Since '02 xBhp is different things to different people. From a close knit national community of bikers to India's only motorcycling lifestyle magazine and a place to make like minded biker friends. Join the #16YearsOfxBhpCelebrations click here.

WE DESIGN ON

Lenovo ThinkPad
Magazine
Castrol Power 1

Regularly check tyre pressures.

Our Partners

User Tag List

Page 2 of 2 FirstFirst 12
Results 11 to 16 of 16
Like Tree1Likes

Thread: downshifting technique

  1. #11
    Rusted
    Join Date
    Sep 2008
    Location
    Indore
    Posts
    2,968
    Mentioned
    0 Post(s)
    Tagged
    0 Thread(s)

    Default

    Downshifting the right way:

    To save gearbox from making loud banging noices evrytime you downshift, blip the throttle before every downshift,also known as matching the revs technique.

    Never shift down continously from say 5 to 2 at one go, i.e clitch pulled and downshifting in process, always depress the clutch to the halfway after each shift so that the engine will be in the RPM the specefic gear desires.

    This will come by practice.
    The Magician"

  2. #12
    Rusted MaSh's Avatar
    Join Date
    Jun 2009
    Location
    Bangalore - 560066
    Posts
    436
    Mentioned
    0 Post(s)
    Tagged
    0 Thread(s)

    Default

    Bad habit/practice to downshift holding clutch. The clutch should be pulled in, to change 1 gear at a time. Need to change another gear, disengage again and change gear. Meanwhile mildly using the break to slow down the bike.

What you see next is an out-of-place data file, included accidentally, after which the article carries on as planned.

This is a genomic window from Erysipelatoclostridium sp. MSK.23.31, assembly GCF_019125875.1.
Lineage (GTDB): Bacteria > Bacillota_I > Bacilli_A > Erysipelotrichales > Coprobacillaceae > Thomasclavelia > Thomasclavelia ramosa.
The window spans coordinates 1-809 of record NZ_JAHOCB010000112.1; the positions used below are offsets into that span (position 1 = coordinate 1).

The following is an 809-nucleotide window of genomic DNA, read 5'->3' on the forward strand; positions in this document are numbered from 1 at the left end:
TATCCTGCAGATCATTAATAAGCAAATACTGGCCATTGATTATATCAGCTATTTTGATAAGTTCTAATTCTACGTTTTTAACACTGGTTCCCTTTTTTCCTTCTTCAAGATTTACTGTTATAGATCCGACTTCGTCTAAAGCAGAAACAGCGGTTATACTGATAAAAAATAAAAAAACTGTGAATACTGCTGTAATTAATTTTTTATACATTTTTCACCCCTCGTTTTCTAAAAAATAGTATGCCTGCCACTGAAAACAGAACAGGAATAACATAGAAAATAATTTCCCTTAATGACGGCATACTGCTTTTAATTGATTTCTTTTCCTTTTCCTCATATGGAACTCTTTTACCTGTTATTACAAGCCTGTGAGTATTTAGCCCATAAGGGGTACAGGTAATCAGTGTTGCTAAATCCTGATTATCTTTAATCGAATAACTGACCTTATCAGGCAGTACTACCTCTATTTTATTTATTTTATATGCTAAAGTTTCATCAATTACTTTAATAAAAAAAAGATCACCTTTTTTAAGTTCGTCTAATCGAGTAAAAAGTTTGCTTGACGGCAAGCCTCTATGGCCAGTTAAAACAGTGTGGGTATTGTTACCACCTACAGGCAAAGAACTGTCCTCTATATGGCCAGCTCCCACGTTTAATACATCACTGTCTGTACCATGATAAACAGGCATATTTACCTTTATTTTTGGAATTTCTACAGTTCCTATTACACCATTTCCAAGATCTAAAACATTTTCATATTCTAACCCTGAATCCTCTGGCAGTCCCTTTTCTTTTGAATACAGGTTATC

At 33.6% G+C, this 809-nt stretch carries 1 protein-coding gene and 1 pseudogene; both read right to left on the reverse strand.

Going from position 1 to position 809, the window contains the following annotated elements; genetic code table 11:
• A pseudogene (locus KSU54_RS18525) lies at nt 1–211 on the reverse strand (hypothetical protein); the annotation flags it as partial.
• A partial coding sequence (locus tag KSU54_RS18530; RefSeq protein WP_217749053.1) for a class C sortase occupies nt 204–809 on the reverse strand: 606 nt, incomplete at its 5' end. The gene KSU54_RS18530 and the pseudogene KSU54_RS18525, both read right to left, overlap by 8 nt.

Ideally, if one has to slow down, use break to slow down, when the engine is going below the current gear's rpm range and is just about to start jerking, disengage clutch -> Shift down -> Engage Clutch. Same procedure for every gear.
    **MaSh**

    **Work to Ride and Ride to Work**

  3. #13
    Rookie tharikiran's Avatar
    Join Date
    Feb 2010
    Location
    Hyderabad,India
    Posts
    35
    Mentioned
    0 Post(s)
    Tagged
    0 Thread(s)

    Default

    Quote Originally Posted by Makky View Post
    Downshifting my way...

    If I need to lower my speed(Reason ranging from a turn to a cow saying hello to me), I pull-in the clutch, apply brake/brakes, downshift(Braking and downshifting happen almost simultaneously) to a particular gear which matches the speed and rpm at that point, off from brakes and clutch and there goes the throttle. I frankly don't know whether it's the right way to ride or not but, I am sure that the engine remains free from any strain and wearing. This is what I have been doing from almost a decade. I never go for complete engine braking. That mode is good and useful only for the track!

    Exactly. I do the same.If I am doing 70's or 90's and if I see trouble; there is no time or chance to change 1 gear at a time.There is no time to close and release the clutch for each gear.

    I will pull in the clutch, down shift, negotiate the obstacle, move into the gear which feels right at that speed and release the clutch and pull away.No engine breaking nor rear tyre locking up.